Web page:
The Calgary Flames have a good number of prospects that aren’t presently playing professional hockey in North America. Following the lead of our friends/enemies over at Canucks Army, we thought it was prudent to provide a statistical update on some of the Flames young prospects.
Included in this update is each player’s NHLe, or NHL equivalency, a metric that converts their points-per-game production in their non-NHL league into an estimate of how that player would produce in the NHL (based upon past production from players from that league who’ve made the jump). Obviously some players drastically under-shoot their NHLe, while guys like Johnny Gaudreau somehow blow it out of the water.
For what it’s worth, Gaudreau’s NHLe in his final, Hobey Baker-winning college season was 54. Generally-speaking, NHLe figures of 30+ are pretty good; based on the conversion rates from league-to-league, at that point you’re getting players that are performing well in their league and out-performing most of their peer group.
CANADIAN HOCKEY LEAGUE
|Andrew Mangiapane||LW||1996-04-04||19||Barrie (OHL)||19||15||14||29||1.53||+1||22||37.5|
|Rasmus Andersson||D||1996-10-27||19||Barrie (OHL)||17||3||14||17||1.00||-1||18||24.6|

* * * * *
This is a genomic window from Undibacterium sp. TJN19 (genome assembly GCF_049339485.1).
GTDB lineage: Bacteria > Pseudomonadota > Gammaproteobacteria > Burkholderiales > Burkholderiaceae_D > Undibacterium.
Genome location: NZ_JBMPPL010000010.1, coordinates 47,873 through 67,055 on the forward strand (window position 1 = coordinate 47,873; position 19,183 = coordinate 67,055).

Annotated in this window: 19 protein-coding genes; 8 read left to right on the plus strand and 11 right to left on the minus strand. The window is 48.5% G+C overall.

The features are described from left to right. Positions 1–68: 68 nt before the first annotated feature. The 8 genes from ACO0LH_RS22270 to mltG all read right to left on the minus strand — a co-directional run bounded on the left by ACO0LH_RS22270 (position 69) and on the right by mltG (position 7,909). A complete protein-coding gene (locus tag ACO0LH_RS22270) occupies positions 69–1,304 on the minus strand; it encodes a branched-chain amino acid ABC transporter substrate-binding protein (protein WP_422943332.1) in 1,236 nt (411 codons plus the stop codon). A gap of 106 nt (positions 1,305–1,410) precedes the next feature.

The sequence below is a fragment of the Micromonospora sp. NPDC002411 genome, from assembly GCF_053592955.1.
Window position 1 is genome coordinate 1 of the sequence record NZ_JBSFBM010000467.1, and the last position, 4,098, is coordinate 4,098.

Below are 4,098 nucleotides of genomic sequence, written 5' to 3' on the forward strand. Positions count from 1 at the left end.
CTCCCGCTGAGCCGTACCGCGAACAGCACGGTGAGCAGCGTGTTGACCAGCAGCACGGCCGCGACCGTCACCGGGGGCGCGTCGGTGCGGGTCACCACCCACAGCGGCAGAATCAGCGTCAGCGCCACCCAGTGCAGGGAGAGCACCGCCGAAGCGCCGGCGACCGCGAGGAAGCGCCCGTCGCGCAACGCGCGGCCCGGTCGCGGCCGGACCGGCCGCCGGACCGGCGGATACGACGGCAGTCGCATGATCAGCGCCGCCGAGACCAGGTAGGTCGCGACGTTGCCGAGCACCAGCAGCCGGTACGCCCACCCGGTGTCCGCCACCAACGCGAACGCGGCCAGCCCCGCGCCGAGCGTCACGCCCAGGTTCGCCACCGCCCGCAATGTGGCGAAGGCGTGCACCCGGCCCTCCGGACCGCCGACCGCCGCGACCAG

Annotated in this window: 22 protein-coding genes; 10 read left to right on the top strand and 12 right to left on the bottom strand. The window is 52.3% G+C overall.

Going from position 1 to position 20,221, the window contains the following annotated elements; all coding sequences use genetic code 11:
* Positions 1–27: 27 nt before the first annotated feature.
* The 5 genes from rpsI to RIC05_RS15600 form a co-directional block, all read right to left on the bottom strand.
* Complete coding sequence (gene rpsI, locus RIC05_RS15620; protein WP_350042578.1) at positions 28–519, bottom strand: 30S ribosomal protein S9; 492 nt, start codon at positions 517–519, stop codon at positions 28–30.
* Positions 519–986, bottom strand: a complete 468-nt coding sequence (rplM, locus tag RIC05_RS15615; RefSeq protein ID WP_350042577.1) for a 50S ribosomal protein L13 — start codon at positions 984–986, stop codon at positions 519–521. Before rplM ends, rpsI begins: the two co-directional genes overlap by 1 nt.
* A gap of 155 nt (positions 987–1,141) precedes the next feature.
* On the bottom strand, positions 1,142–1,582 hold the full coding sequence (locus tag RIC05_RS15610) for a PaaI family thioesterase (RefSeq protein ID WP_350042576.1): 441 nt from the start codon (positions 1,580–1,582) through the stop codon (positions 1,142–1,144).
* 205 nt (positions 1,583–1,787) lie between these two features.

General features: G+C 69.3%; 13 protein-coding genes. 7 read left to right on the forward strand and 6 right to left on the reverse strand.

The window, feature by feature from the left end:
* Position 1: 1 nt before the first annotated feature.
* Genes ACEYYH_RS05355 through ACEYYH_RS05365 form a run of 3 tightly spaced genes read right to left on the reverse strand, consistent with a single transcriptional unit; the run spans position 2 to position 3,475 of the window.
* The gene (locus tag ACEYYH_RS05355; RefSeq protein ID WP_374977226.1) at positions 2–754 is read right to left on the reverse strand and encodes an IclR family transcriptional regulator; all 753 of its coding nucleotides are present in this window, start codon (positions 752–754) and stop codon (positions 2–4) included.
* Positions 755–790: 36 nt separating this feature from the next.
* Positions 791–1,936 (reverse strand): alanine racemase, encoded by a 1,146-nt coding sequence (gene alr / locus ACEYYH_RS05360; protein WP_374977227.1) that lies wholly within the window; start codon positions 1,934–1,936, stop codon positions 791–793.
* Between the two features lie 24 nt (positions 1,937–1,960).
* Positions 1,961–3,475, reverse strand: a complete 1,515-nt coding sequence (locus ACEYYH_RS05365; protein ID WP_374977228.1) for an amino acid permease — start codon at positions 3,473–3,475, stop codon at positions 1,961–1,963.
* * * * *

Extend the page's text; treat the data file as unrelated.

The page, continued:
|Pavel Karnaukhov||LW||1997-03-15||18||Calgary (WHL)||9||2||3||5||0.56||-5||19||11.8|
|Riley Bruce||D||1997-07-16||18||North Bay (OHL)||19||1||5||6||0.32||-8||22||7.8|
|Keegan Kanzig||D||1995-02-26||20||Calgary (WHL)||4||1||0||1||0.25||+5||8||5.3|
- Mangiapane has been superb this season. In terms of offensive production, he’s an absolute steal considering where he was taken in the 2015 Draft. He’s 8th in the OHL in scoring as I write this; the Flames got him in the sixth round. He represented the OHL in the Canada-Russia Series and was fine, but not terribly noticeable.
- A teammate of Mangiapane in Barrie, Andersson is another really solid contributor – a point-per-game junior defender is tough to find. He’ll most likely be suiting up for his native Sweden at the World Juniors.
- Karnaukhov hasn’t played since October 18 due to an upper-body injury. Before he was hurt, he was a pretty good player for the Hitmen. Considering that club doesn’t have Jake Virtanen and traded Chase Lang, expect Karnaukhov to get a ton of top-six minutes when he returns in the next week or so.
- Bruce is super-tall but hasn’t filled out yet, and he’s getting a ton of ice-time on a North Bay club where he’s the third-oldest regular defender. At 18. He’s already doubled last season’s point totals and scored his first OHL goal early in the year. He’s a long-term project, but at least he’s showing some progress.
- Kanzig scored a goal last night versus Prince George. He hasn’t played a ton yet, but at age 20 he’s a perfectly good stay-at-home junior defender. We still have no idea what he is as a pro, which may be problematic considering Andersson will likely be going pro next season.
|Mason McDonald||G||1996-04-23||19||Charlottetown (QMJHL)||13||771||43||424||381||.899||3.35||6-5-2||0|
|Nick Schneider||G||1997-07-21||18||Medicine Hat (WHL)||9||515||35||244||209||.857||4.07||3-5-0||0|